That foundation seamlessly blended with big data scale interactions from social, third-party provider, and increasingly devices, provides an ever expanding comprehensive view used to drive relevant insights, and ultimately, recommended actions used to improve the efficiency of healthcare organizations’ operations – and achieve better outcomes for patients.

The Voice of the Patient Will Continue to Grow with Collaboration and Data Sharing

PatientsLikeMe, the company that operates a patient-networking website, enjoyed a great year in 2015 signing deals with AstraZeneca to cull data from its network to help guide drug development. Even the FDA has joined in seeking insights within the 110,000 adverse event reports filed by PatientsLikeMe’s 350,000 members.

Examples such as this highlight the ever-increasing value of data outside the traditional structured sources of prescriptions, clinical trials and study groups. Through networking and collaboration among patients with similar conditions, data is generated that can be analyzed to improve care and provide additional insights into the efficacy of drugs and treatments.

Collaboration also continues at TransCelerate BioPharma Inc., the 3-year-old initiative started by 10 top pharma companies to share data simply and enhance the research and development of innovative new therapies. In 2015 TransCelerate announced the Placebo/Standard of Care Data Sharing Initiative with the goal of creating a framework for data sharing that offers the potential to reduce the patient population needed to be enrolled in a clinical trial, by leveraging data from previous studies respecting boundaries of informed consent.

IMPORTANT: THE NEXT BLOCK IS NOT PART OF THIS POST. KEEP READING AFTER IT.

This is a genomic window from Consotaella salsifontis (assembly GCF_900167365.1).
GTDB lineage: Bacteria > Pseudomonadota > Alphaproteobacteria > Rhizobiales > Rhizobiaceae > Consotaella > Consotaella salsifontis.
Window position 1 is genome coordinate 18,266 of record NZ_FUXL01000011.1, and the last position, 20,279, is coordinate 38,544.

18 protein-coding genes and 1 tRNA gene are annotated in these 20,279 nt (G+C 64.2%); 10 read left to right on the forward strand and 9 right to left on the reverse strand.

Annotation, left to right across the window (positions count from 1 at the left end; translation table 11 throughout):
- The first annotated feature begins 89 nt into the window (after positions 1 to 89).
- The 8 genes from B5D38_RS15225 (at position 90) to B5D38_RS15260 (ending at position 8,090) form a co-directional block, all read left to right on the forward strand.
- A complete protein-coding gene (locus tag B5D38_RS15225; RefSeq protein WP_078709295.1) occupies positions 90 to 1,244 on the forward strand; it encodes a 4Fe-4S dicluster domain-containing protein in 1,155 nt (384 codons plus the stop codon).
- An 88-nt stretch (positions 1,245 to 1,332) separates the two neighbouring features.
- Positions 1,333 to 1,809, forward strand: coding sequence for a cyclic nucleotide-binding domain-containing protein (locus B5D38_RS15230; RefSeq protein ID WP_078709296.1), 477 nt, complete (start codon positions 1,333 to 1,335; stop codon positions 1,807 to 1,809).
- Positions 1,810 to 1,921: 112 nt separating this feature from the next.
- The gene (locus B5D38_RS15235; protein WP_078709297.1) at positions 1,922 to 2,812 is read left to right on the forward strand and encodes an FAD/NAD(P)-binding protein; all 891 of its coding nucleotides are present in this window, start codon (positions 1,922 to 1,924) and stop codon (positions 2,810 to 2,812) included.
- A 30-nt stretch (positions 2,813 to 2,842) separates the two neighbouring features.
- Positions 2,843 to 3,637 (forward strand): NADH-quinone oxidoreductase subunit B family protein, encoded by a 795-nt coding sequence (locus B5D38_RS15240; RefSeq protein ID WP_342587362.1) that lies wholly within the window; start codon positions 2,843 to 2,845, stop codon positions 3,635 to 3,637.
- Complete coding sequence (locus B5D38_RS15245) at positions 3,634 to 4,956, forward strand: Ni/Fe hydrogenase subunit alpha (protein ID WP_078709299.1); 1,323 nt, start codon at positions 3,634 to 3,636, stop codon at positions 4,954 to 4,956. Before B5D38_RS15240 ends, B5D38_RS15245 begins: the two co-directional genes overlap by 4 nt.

This year will see growth in the use of data as a service (DaaS), which supports the real-time sharing, and licensing of data. Initially the trend will continue from 2015, where third-party data vendors are already offering their data on a real-time basis, making data available for purchase through an Amazon one-click approach. Increasingly companies on a modern data management platform that include DaaS will use it to share data internally between groups within their own company. The future will possibly see DaaS used to safely share information with partners in a fully audited and compliant manner. Such capabilities could allow for pharma manufacturers, providers and payers to finally offer each other improved insights and transparency. This data-driven triangle has huge potential to benefit all constituents, while reducing the friction and mystery associated with such relationships within pharma managed markets.

There are many reasons for optimism as innovation in healthcare technology continues to try and keep pace with the tsunami of data being generated. More than ever IT and business are partnering to meet the company’s goals. It starts with ensuring that IT has the right modern data management foundation to blend data of any type, size and scale while keeping the information compliant and reliable; this way, businesses can use their seamlessly data-driven applications to gain relevant insights and recommended actions they need to succeed.